A Tale of Two Ferns: Royal Fern & Tunbridge Filmy Fern in Sussex. 23 & 26.09.23
Updated: Sep 28
The exact locations of these ferns has not been included in this account; to protect them should there be fern collectors still around.
All sections of text in italics are quotations, sources given.
I have been looking for Royal Ferns and Tunbridge Filmy Ferns in Sussex for two years to no avail, until this week, when I saw both in four days.
Royal Fern, Osmunda regalis
The Victorian fern collecting craze, abetted by habitat loss, has cleared Royal Fern as a native from virtually the whole of Sussex. Hall (1980) Microsoft Word - RDB_final_v2.doc (sxbrc.org.uk) My partner has needed a high degree of care over the last few weeks following major surgery; my typical pattern of three day-long nature walks a week has had to be temporarily suspended and has been replaced by two half day walks.
On Saturday 23/09/23 I decided to go t; one of my favourite destinations in Sussex. I spent two hours looking at flowering plants (not many in flower), lichens, bryophytes and fungi and at the very end I cam across a fern growing out of an Ardingly Sandstone outcrop. It was Osmunda regalis
A large fern of neutral or acidic substrates in wet heathland, blanket bog, fen-carr woodland and ditches, and occasionally on riverbanks, rocky lake shores, limestone sea cliffs, mires and sand dune-slacks. In western Ireland it also grows in wet fields. It is often confined to inaccessible sites in grazed areas. ... O. regalis was heavily collected in Victorian times for cultivation and osmunda fibre for orchid cultivation. This, together with habitat destruction in the lowlands, caused its decline, although few sites have been lost since the 1960s, and it is now recovering in some areas. There are many new records for Ireland and the north-western Scotland since 2000 due to fuller recording. It is also planted and occurs as a garden escape, and it is sometimes difficult to distinguish between these and native occurrences. Osmunda regalis L. in BSBI Online Plant Atlas 2020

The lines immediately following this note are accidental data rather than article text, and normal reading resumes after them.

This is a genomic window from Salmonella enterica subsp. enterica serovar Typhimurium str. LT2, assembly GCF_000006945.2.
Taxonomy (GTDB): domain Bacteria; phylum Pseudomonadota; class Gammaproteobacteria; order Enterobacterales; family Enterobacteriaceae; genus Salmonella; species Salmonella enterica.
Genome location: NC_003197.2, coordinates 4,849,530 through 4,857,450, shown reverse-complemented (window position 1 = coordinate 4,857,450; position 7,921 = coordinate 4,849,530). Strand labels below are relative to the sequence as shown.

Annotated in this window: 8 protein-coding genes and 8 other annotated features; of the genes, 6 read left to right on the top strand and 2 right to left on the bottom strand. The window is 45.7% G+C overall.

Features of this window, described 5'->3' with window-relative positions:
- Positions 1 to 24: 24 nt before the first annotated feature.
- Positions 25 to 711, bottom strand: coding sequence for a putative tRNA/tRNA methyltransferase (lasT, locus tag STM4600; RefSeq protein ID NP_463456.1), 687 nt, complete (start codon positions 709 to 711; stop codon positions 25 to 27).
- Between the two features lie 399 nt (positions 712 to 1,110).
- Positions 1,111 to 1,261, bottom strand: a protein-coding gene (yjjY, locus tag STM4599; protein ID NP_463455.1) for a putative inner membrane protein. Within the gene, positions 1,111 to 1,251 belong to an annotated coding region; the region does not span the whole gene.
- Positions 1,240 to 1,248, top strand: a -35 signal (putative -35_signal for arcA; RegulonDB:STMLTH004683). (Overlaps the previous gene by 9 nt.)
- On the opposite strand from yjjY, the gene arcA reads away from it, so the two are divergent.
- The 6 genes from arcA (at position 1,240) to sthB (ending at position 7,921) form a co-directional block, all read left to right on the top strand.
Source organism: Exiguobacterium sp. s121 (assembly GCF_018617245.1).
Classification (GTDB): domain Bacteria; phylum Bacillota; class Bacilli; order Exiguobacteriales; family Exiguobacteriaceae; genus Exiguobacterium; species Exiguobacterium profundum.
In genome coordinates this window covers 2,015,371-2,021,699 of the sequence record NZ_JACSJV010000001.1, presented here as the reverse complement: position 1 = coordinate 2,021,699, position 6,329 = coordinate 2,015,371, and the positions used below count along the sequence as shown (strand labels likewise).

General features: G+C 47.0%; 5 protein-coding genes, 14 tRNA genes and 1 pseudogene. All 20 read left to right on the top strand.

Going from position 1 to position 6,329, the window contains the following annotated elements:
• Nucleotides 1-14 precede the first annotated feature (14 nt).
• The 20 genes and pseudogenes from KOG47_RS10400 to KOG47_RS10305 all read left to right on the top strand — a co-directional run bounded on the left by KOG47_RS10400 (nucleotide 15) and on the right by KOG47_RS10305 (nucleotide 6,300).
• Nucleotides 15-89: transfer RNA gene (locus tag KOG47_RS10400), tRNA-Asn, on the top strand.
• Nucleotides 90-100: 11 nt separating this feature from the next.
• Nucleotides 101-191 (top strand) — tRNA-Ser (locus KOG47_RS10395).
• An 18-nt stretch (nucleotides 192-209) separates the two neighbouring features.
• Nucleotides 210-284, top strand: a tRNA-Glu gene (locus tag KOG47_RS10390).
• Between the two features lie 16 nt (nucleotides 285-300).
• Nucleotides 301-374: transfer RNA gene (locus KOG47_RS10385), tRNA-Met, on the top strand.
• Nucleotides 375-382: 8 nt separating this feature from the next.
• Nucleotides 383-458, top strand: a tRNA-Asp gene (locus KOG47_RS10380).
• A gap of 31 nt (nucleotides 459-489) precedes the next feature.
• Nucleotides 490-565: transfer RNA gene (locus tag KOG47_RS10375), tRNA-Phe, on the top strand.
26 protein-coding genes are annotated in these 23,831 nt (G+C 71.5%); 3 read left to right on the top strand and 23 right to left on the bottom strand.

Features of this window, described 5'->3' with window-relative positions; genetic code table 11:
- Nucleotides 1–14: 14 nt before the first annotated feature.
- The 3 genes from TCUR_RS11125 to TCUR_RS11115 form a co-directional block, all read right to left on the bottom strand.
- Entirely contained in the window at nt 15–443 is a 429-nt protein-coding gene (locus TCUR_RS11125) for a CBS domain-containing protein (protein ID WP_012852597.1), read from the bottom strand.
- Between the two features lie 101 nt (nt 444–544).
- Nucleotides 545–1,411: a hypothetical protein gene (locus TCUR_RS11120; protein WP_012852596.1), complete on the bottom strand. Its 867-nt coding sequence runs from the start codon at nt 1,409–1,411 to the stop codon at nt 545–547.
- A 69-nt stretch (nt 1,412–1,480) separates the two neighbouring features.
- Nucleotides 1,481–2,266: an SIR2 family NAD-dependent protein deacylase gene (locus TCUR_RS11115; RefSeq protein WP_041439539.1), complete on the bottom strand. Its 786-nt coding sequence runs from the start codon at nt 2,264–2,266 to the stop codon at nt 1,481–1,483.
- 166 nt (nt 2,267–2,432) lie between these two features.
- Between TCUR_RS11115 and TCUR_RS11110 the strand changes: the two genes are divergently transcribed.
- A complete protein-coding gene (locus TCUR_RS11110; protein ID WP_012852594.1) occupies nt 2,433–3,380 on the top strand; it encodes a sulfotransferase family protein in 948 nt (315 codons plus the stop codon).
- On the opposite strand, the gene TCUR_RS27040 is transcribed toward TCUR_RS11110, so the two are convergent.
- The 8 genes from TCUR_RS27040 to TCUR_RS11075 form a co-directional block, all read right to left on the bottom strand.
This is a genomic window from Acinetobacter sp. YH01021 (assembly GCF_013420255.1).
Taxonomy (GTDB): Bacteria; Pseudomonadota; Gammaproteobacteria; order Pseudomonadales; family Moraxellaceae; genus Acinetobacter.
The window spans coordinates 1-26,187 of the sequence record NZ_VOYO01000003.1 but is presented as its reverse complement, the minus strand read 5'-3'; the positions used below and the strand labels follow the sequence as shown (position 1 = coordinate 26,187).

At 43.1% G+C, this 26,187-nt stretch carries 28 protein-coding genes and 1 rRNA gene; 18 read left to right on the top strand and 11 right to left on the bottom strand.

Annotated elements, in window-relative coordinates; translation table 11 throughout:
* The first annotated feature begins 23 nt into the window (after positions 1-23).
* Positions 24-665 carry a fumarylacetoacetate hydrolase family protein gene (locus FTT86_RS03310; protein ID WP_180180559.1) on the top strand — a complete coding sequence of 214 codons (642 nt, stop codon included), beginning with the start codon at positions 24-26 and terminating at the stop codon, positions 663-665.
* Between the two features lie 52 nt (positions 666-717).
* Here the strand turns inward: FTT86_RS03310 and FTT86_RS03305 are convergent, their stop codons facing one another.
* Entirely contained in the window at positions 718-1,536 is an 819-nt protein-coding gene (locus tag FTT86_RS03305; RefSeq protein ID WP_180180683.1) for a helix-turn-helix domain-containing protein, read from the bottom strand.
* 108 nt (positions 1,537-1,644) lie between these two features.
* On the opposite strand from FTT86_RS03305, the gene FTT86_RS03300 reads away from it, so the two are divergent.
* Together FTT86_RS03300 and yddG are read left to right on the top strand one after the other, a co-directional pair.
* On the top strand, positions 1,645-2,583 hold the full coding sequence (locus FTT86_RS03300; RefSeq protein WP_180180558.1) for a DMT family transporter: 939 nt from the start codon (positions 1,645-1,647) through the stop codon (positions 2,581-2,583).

Hunters will go to any length to track down their prey. Τhey will cross ridges and climb mountains, risk life and limb, outwit adversaries… even when the prey in question is a very, very stationary fern.
In the 19th century, Victorians on both sides of the Atlantic came down with a severe case of “fern fever”: a craze for all things related to the humble yet ancient plant. It began in 1829, when British surgeon and explorer Nathaniel Bagshaw Ward invented the Wardian case, a glass contraption that kept exotic plants alive in foggy England. His invention allowed botanist George Loddiges to build the world’s largest hothouse in Eas London, which included a fern nursery.
Even though the plant was already associated with fairies, magic and the more primeval aspects of nature, Loddiges knew that he needed to hype ferns even further in order to attract visitors to his hothouse. So he spread the rumor that fern collecting showed intelligence and improved both virility and mental health. Soon, his neighbor, the famed botanist Edward Newman, published A History of British Ferns, a very well-received book which supported Loddiges’ claims.